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Search Engine Copywriting: The New Direct Response

If you're a copywriter or corporate communicator, you've been trained to not use the same words or phrases repeatedly in your copy. If you did, someone -- your boss or editor -- would strike the offending words as being repetitive, wordy, or even boring. As a writer, you're supposed to use your creativity, knowledge of the language, and intellect to craft beautifully written copy.

Imagine, then, when someone informs you that a new copywriting skill involves using the same words over and over again on a Web page. When you see the offending copy, you cringe. "Ack!" you think. "What hack writer got away with writing that... that... that stuff?" Welcome to the world of search engine optimization copywriting.

SEO explained - briefly - and why it's important

Search engine optimization (SEO) is the art and science of designing and writing a Website so that it ranks well in the major search engines for specific keywords.

Competition for the top listings in any search engine, but especially Google, is fierce. And, most every company covets top placement: indeed, SEO professionals often hear from prospective clients, "We want to be number one in Google!" -- the same way PR pros hear, "We want our company on the front page of The Wall Street Journal!"

According to a comScore study, over 6.9 billion searches were conducted in February 2007 - with over 3 billion taking place on Google alone! Of the total U.S. Internet population, 84% use search: indeed, according to the Pew Internet & American Life Project, about 60 million U.S. adults a day are using search engines.

And what are people searching for? In a nutshell, everything. Thousands of people everyday search for information, products, and services that range from local businesses and real estate listings to medical information and B2B products and services.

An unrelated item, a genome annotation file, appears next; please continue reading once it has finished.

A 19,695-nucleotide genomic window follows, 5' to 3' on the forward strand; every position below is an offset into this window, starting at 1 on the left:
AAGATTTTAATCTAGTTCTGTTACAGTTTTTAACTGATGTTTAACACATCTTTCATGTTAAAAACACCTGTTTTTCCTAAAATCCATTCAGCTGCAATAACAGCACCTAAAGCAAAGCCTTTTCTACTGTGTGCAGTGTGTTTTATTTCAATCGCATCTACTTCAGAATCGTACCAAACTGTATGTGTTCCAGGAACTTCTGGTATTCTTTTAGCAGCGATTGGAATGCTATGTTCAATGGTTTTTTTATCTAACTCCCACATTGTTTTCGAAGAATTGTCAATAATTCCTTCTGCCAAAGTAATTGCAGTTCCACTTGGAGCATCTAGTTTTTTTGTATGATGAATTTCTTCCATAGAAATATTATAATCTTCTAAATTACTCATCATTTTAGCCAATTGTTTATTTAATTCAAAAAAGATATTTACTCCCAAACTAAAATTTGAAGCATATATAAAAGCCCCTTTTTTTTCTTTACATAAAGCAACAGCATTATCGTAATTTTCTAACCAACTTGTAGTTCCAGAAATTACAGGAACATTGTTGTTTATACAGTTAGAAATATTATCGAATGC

Because of the Internet, the relationship with your potential customers begins before they set foot in your physical storefront or your salesperson visits their office - it begins when prospects visit your Website.

However, if prospects can't find your Website in the search engines, you're effectively sending them to your competitors.

Why copywriters make great SEO experts

Many copywriters and/or communicators mistakenly believe SEO is "too technical" and that you have to be a programmer or IT wiz to understand and implement it.

Nothing is further from the truth. In fact, copywriters - especially marketing communications and direct response writers -- can very easily pick up SEO copywriting strategies.

Why? Because the end result is the same -- to generate leads and sales. Effective SEO copywriting does three things:

  • Improves a site's rankings in the search engines
  • Encourages searchers (prospects) to click on the search engine listing
  • Compels people to take action once they get to the site

Yet, when copywriters see examples of optimized Web content, they cringe. "Ewwww!" I've heard copywriters exclaim. "I can't write like that."

Example: Before and After Copy

When Dr. Helaine Smith, a cosmetic dentist, first called me two years ago, her site wasn't appearing in Google at all. In addition, the site received little traffic, which meant prospective clients weren't calling her for appointments.

One problem was the site wasn't optimized. The other problem was the copy didn't do her fabulous practice justice. The former home page copy read:

Every client experiences state-of-the-art techniques in a beautiful spa-like environment where service and quality are the mission of the practice. Our goal is to enhance the health and beauty of each of exceptional clientele.

Please be our guest! I invite you to preview our services.

In rewriting the site, I had to address a number of issues:

  • Defining and communicating Dr. Smith's specialized services
  • Writing compelling copy that gets people to take action (in her case, call or email)
  • Optimizing the site and its content for the search engines

The resulting home page rewrite reads:

If you don't have a reason to smile, it's time to consider cosmetic dentistry. I'm Dr. Helaine Smith -- a cosmetic dentist who has built a thriving Boston cosmetic dentistry practice.

Every day I see patients who hide their stained or crooked teeth behind "closed mouth" smiles. When I tell them that with today's modern cosmetic dentistry technologies I can give them a beautiful new smile, they are excited but want to know: